Is there a perfect protocol for patients with low ovarian reserve: a retrospective study comparing antagonist or agonist protocol in patients with low ovarian reserve


  • Seema Rai Department of Obstetrics and Gynecology, MH Bhopal, Bairagarh, Bhopal, Madhya Pradesh, India
  • Yasaswi Khandavalli Department of Obstetrics and Gynecology, MH Bhopal, Bairagarh, Bhopal, Madhya Pradesh, India
  • Rama S. Lodha Department of Community Medicine, Gandhi Medical College, Bhopal, Madhya Pradesh, India



Controlled ovarian hyperstimulation, GnRH-agonist, GnRH-antagonist, In vitro fertilization, Poor ovarian reserve


Background: The high prevalence of infertility has made it a major healthcare problem in the present era. A majority of patients presenting with infertility have poor ovarian reserve (POR). Patients with POR are challenging to treat due to reduced treatment success and high cycle cancellation rate as there is no uniform definition and treatment protocol for these patients. The present retrospective study was performed to compare the pregnancy outcome between a long agonist protocol and flexible antagonist protocol in patients with POR. Patients with AMH ≤1.5 ng/mL and AFC ≤4 was included in the study. Controlled ovarian hyperstimulation is the basis of any in vitro fertilisation (IVF) procedure. There is no universally accepted ideal stimulation protocol for patients with POR, and it remains a challenge.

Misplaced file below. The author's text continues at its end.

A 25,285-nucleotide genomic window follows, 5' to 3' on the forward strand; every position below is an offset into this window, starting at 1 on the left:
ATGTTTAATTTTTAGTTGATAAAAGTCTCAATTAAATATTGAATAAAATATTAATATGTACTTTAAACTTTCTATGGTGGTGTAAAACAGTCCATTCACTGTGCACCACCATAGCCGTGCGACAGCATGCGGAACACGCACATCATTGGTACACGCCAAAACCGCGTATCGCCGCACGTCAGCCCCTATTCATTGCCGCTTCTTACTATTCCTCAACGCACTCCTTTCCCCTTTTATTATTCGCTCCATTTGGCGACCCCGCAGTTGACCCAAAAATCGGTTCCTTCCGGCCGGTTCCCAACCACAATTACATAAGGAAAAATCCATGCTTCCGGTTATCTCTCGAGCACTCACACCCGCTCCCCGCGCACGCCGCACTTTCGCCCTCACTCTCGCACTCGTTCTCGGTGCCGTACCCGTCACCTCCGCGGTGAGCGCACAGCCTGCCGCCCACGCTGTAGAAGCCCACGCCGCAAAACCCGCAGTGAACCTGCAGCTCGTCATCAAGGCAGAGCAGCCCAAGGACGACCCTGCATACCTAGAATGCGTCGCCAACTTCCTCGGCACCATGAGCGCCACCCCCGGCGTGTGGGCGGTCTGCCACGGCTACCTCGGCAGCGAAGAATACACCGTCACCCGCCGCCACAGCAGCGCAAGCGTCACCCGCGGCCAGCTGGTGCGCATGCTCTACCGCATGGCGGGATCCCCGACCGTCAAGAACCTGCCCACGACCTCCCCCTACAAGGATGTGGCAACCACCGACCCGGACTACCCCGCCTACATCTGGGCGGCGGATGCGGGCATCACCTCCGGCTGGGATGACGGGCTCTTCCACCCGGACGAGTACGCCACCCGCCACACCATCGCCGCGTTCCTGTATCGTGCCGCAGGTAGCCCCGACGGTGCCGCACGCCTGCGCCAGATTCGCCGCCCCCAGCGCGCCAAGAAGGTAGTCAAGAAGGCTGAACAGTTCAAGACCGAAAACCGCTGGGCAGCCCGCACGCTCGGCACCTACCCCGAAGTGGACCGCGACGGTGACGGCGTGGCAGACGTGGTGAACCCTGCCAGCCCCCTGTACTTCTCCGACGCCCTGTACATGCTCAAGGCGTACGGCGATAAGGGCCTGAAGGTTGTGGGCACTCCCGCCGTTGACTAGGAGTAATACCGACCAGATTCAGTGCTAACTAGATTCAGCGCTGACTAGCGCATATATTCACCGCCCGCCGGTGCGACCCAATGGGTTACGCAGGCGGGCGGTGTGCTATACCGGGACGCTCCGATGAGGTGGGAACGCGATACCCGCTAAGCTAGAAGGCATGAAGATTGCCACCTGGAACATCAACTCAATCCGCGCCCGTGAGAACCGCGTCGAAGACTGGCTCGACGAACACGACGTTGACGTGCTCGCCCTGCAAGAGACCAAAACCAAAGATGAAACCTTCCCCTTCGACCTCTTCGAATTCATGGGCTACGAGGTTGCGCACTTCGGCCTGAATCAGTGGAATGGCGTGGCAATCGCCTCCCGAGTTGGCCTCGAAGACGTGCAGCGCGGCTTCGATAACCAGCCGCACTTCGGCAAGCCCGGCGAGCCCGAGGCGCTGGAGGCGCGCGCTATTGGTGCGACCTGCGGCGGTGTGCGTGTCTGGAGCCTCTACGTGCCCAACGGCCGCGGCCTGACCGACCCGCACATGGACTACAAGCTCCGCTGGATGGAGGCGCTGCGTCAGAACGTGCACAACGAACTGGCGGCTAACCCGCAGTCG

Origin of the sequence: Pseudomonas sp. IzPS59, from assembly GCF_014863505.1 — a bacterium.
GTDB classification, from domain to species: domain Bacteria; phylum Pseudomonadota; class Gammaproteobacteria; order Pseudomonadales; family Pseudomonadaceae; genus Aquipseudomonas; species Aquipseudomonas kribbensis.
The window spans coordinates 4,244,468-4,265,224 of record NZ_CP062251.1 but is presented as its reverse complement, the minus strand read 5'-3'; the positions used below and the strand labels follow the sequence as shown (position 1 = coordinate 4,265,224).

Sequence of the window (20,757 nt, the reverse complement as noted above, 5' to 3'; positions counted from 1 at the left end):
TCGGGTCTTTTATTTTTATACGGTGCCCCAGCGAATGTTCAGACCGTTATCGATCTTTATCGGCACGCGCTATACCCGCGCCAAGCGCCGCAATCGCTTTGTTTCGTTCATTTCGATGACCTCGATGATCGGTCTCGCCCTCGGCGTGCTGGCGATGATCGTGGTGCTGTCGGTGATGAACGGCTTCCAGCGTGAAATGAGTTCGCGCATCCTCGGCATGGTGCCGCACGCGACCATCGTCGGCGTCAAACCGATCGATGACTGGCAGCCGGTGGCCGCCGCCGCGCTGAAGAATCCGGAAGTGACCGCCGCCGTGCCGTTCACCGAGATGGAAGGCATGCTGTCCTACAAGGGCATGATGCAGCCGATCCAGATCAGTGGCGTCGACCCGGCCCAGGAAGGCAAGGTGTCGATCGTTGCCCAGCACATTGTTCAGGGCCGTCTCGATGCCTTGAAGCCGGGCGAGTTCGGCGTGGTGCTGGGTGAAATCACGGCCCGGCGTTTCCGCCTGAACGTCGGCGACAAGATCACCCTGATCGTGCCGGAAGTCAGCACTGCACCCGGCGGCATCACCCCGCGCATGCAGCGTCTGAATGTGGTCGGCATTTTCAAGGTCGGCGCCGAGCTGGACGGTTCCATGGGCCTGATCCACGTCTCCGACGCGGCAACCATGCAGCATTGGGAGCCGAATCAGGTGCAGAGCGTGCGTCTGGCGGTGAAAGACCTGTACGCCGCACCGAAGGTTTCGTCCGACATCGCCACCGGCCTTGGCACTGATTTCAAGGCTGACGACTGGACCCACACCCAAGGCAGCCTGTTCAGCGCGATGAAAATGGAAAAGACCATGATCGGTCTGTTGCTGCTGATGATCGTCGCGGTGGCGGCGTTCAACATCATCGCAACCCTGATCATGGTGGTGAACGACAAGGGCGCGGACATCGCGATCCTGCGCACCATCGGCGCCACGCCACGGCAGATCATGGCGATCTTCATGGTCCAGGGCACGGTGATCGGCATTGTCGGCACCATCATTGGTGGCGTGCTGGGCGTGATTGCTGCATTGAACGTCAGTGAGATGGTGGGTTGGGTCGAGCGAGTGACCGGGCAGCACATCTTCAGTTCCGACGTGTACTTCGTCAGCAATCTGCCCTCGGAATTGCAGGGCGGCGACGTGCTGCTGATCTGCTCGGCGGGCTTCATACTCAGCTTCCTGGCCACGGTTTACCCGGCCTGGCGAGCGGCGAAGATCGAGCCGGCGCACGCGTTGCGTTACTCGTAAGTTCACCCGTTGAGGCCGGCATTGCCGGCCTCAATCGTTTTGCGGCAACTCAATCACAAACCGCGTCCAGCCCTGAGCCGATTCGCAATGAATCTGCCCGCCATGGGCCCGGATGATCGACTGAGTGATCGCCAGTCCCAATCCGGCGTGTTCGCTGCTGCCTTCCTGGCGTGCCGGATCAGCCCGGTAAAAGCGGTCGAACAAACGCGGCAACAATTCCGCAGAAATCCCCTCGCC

Methods: This was a retrospective study covering the period from May 2019 to March 2020. Ninety-nine patients with low ovarian reserve (AMH ≤1.5 ng/mL and AFC ≤4) were included in the study. The patients underwent GnRH agonist/GnRH antagonist stimulation protocol using recombinant FSH. Demographic characteristics like age, BMI, duration of infertility was comparable. Total days of stimulation, total Gonadotropin dose used and clinical pregnancy rate in both the protocols was analyzed. Difference between the two groups was considered statistically significant at p-value <0.05.

Results: Fifty-three patients underwent antagonist stimulation protocol and forty-six long agonist protocol. The clinical pregnancy rate was 37.7% (20/53) and 32.6% (15/46) in antagonist and agonist protocol respectively (p-value=0.5983). Pregnancy rate was higher in the antagonist group but the difference was not statistically significant.

Conclusions: Antagonist protocol could marginally increase pregnancy rate in patients with low ovarian reserve. However, patients with poor ovarian reserve require a tailor-made protocol.


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